Bellodi L, Cavallini MC, Bertelli S, Chiapparino D, Riboldi C, Smeraldi E. Morbidity risk for obsessive-compulsive spectrum disorders in first-degree relatives of patients with eating disorders. Am. J. Psychiatry 2001; 58: 563569.
  • 28
    Bulik CM. Anxiety, depression and eating disorders. In : FairburnCG, BrownellKD (eds). Eating Disorders and Obesity: A Comprehensive Handbook, 2nd edn. Guilford Press, New York, 2002; 193198.
  • 29
    Wade TD, Bulik CM, Neale M, Kendler KS. Anorexia nervosa and major depression: shared genetic and environmental risk factors. Am. J. Psychiatry 2000; 157: 469471.
  • 30
    Hudson JI, Laird NM, Betensky RA, Keck PE, Pope HG. Multivariate logistic regression for familial aggregation of two disorders. II. Analysis of studies of eating and mood disorders. Am. J. Epidemiol. 2001; 153: 506514.
  • 31
    Keel PK, Fulkerson JA, Leon GR. Disordered eating precursors in pre-and early adolescent girls and boys. J. Youth Adolesc. 1997; 26: 203216.
  • 32
    Patton GC. The spectrum of eating disorder in adolescence. J. Psychosom. Res. 1988; 32: 579584.
  • 33
    Striegel-Moore RH, Silberstein LR, Frensch P, Rodin J. A prospective study of disordered eating among college students. Int. J. Eat. Disord. 1989; 11: 121131.
  • 34
    Garner DM, Garfinkel PE. Eating attitudes test: an index of the symptoms of anorexia nervosa. Psychol. Med. 1979; 9: 273279.
  • 35
    Savasir I, Erol N. Eating attitude test: anorexia nervosa symptom index. Psikoloji Dergisi 1989; 7: 1925 (in Turkish).
  • 36
    Henderson M, Freeman CPL. The BITE: a self-rating scale for bulimia. Br. J. Psychiatry 1987; 150: 1824.
  • 37
    Kiran SG, Agargun MY, Kara H, Kutanis R. Eating attitudes and dissociative experiences in college students. 36th National Psychiatry Congeress, Antalya, Turkey, 3–7 October 2000 (in Turkish).
  • 38
    Rosenberg M. Society and the Adolescent Self-Image. Princeton University Press, Princeton, NJ, 1965.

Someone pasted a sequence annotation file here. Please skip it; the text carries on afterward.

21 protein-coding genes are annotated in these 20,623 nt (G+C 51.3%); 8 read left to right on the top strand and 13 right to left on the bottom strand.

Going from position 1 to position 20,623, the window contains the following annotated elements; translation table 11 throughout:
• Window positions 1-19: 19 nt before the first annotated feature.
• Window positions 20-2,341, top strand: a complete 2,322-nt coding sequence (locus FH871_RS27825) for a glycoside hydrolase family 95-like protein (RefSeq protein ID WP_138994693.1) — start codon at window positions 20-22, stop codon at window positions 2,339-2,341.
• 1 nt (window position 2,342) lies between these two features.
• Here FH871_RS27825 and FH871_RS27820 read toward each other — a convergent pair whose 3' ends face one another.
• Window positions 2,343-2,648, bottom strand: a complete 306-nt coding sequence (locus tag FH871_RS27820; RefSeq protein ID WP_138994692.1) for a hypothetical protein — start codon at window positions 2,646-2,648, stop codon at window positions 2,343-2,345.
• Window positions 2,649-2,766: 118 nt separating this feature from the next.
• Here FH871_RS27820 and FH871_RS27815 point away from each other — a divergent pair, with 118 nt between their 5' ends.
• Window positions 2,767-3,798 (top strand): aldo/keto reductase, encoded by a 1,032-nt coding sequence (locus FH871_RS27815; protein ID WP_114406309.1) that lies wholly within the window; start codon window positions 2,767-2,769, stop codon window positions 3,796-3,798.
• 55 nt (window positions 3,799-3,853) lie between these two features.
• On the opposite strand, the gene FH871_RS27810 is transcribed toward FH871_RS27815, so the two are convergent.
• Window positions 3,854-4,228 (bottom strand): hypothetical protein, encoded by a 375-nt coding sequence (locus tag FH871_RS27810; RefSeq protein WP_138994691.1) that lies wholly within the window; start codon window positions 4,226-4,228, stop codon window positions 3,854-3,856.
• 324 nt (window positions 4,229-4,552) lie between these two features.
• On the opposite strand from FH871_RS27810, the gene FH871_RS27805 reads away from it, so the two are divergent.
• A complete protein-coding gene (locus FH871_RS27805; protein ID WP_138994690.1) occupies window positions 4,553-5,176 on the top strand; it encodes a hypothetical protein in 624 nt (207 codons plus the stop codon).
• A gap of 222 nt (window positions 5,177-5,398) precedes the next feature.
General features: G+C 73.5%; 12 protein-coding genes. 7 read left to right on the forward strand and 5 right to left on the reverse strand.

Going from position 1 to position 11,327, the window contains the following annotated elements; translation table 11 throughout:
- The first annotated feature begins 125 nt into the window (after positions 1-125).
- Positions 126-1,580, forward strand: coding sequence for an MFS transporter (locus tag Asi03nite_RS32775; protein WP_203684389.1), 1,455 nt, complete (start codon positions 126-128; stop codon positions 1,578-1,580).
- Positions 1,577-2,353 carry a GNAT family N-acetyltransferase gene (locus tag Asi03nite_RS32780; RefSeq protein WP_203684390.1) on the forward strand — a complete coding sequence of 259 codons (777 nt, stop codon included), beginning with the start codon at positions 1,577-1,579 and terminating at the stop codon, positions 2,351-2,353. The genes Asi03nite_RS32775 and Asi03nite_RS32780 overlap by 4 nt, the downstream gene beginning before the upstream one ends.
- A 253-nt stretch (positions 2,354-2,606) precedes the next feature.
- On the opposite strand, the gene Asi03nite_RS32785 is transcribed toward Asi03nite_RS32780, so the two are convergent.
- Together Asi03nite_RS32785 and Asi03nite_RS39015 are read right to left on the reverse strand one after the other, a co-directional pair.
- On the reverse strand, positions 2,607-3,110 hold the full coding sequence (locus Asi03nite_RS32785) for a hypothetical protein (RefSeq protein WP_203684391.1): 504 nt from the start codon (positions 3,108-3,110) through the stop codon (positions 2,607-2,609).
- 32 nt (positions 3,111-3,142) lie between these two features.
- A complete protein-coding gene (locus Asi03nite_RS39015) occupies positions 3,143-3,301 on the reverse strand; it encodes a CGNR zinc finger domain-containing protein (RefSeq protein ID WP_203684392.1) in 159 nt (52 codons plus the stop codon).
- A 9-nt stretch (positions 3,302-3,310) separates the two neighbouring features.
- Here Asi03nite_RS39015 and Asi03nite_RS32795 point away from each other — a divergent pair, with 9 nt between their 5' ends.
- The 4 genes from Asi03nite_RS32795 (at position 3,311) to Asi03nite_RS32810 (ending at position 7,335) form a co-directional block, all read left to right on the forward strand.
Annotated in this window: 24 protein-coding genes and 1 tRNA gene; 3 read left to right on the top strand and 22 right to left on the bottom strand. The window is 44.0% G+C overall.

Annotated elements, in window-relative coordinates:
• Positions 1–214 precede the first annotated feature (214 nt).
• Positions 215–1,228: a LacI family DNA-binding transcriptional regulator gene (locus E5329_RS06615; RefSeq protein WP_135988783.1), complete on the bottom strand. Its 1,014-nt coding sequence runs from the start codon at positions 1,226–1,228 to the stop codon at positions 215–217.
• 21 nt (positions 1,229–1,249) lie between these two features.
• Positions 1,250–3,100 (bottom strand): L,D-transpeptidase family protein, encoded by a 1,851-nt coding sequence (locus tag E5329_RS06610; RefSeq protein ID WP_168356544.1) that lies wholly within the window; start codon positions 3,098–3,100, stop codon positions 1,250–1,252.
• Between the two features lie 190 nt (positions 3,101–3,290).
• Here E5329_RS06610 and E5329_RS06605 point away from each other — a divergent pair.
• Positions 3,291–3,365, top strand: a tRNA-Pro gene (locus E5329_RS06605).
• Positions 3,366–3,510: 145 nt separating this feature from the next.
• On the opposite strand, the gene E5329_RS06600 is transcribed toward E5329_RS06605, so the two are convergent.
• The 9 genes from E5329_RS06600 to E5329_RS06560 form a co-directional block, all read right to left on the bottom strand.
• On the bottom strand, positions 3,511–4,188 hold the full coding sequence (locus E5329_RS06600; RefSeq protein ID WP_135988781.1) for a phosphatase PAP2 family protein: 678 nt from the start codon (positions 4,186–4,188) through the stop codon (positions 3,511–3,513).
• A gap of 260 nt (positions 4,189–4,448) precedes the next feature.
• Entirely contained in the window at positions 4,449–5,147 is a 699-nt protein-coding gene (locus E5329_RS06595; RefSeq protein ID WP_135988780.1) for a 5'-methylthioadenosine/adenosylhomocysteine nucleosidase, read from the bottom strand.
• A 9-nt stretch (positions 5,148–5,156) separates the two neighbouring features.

• 39
    Cuhadaroglu F. Self-esteem and its relation to various psychopathologies in adolescence. Dusunen Adam 1990; 3: 7175.
  • 40
    Cuhadaroglu F. Self-esteem in adolescents. Doctoral Dissertation, Hacettepe University, Ankara, Turkey, 1986 (in Turkish).
  • 41
    Hodgson RJ, Rachman S. Obsessional-compulsive complaints. Behav. Res. Ther. 1977; 15: 389395.
  • 42
    Strenberger LG, Burns GL. Maudsley Obsessional-Compulsive Inventory: obsessions and compulsions in a nonclinical sample. Behav. Res. Ther. 1990; 28: 337340.
  • 43
    Erol N, Savasir I. The Turkish version of the Maudsley Obsessional-Compulsive Questionnaire. Presented in the 2nd Regional Conference of the International Association of Cross-Cultural Psychology, Amsterdam, 1989.
  • 44
    Beck AT, Ward CH, Mendelson M, Mock J, Erbaugh J. An inventory for measuring depression. Arch. Gen. Psychiatry 1961; 4: 561571.
  • 45
    Hisli N. Validity and reliability of Beck Depression Inventory for college students. Psikoloji Dergisi 1989; 7: 313 (in Turkish).
  • 46
    McCabe MP, Vincent MA. The role of biodevelopmental and psychological factors in disordered eating among adolescent males and females. Eur. Eat. Disord. Rev. 2003; 11: 315328.
  • 47
    Faith MS, Flint J, Fairburn CG, Goodwin GM, Allison DB. Gender differences in the relationship between personality dimensions and relative body weight. Obes. Res. 2001; 10: 647650.
  • 48
    Keel PK, Klump KL, Leon GR, Fulkerson JA. Disordered eating in adolescent males from a school-based sample. Int. J. Eat. Disord. 1998; 23: 125132.